6. akshunj says: Jan 19, 2013 10:59 AM

    I hope a lot of these guys try to finish their degrees online or part-time in the off-season. The average NFL career is anywhere from three to six years depending on who you ask. Have a plan B guys, chances are you’ll need it.

  7. 4thqtrsaint says: Jan 19, 2013 11:00 AM

    My guess is they’re worried about getting injured in college and not getting a shot at all.

  8. ronin262 says: Jan 19, 2013 11:09 AM

    I think that more juniors turned pro because of delusions of grandeur rather than working towards that second contract. Certain players like Joeckel and Bjoern Werner turned pro because they are sure to be high draft picks. I don’t believe many of these young men are thinking that far ahead to the second contract. They are just tired of school and/or want to start making money. I think probably less than half of these 73 will get drafted, and will get a hard dose of reality.

  9. niners816 says: Jan 19, 2013 11:09 AM

    Please get off Johnny “footballs” jock. He will be a mobile Tim Couch. Bust.

  10. rajbais says: Jan 19, 2013 11:43 AM

    @esracerx46

    Agreed!!! Does anyone realize what a joke it is to be a NCAA football or basketball student?

    They violate their academic standards to accept them, have them take garbage courses and majors, and worst of all … the scholarships are only one-year deals.

    Four years = Four One-Year deals.

  11. thesmartest1 says: Jan 19, 2013 11:44 AM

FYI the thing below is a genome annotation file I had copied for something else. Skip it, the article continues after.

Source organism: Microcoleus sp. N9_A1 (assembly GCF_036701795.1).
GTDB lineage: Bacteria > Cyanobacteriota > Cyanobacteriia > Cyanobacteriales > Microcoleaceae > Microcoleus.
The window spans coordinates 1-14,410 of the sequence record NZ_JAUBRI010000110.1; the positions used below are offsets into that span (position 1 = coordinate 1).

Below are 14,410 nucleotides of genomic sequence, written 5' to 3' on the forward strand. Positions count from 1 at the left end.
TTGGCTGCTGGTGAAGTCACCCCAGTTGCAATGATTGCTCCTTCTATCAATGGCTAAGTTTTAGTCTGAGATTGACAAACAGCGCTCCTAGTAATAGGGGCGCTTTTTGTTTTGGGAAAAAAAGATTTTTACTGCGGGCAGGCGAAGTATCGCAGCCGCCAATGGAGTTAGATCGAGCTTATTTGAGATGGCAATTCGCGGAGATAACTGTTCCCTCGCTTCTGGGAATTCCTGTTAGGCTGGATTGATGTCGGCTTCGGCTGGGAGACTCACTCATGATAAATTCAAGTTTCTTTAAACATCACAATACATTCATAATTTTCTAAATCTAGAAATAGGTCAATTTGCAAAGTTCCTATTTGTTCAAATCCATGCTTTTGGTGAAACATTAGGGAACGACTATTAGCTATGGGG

They have to get in on this concussion settlement before it settles.

  12. maybenextyearbrowns says: Jan 19, 2013 11:59 AM

    Hey Lombardi,dont draft a kicker or punter in the first round. Browns are doomed with this idiot in the draft room.

  13. brazin99 says: Jan 19, 2013 12:04 PM

    Obviously it comes down to money. Considering the average NFL carreer is something like 5 years (guesstimate) it makes perfect sense for more and more to come out early so they can sign at least one sizable contract and set themselves up for life (assuming they can manage their money). Can’t say I’d do anything different, especially if I plaed one of the higher risk positions like RB or QB.

  14. joebloww says: Jan 19, 2013 12:20 PM

    Some of these young men are going to be very disappointed on draft day.

  15. jimbo75025 says: Jan 19, 2013 12:24 PM

    niners816 says:
    Jan 19, 2013 11:09 AM
    Please get off Johnny “footballs” jock.
    ———–
    Agreed. The guy looked good this year, but I am curious how it’s going to turn out next year when Chavis and Smart/Saban have a year of tape to scheme against him. Lets not forget also that Texas A&M is losing some substantial OL players.

  16. sparky151 says: Jan 19, 2013 12:36 PM

    If they believe they will make an NFL team’s 53 man roster, they would be foolish to stay in college. Even a 7th round pick who stays in the league long enough to reach unrestricted free agency is making a good choice. A few players can improve their draft standing by staying in college but there are just as many who lower it.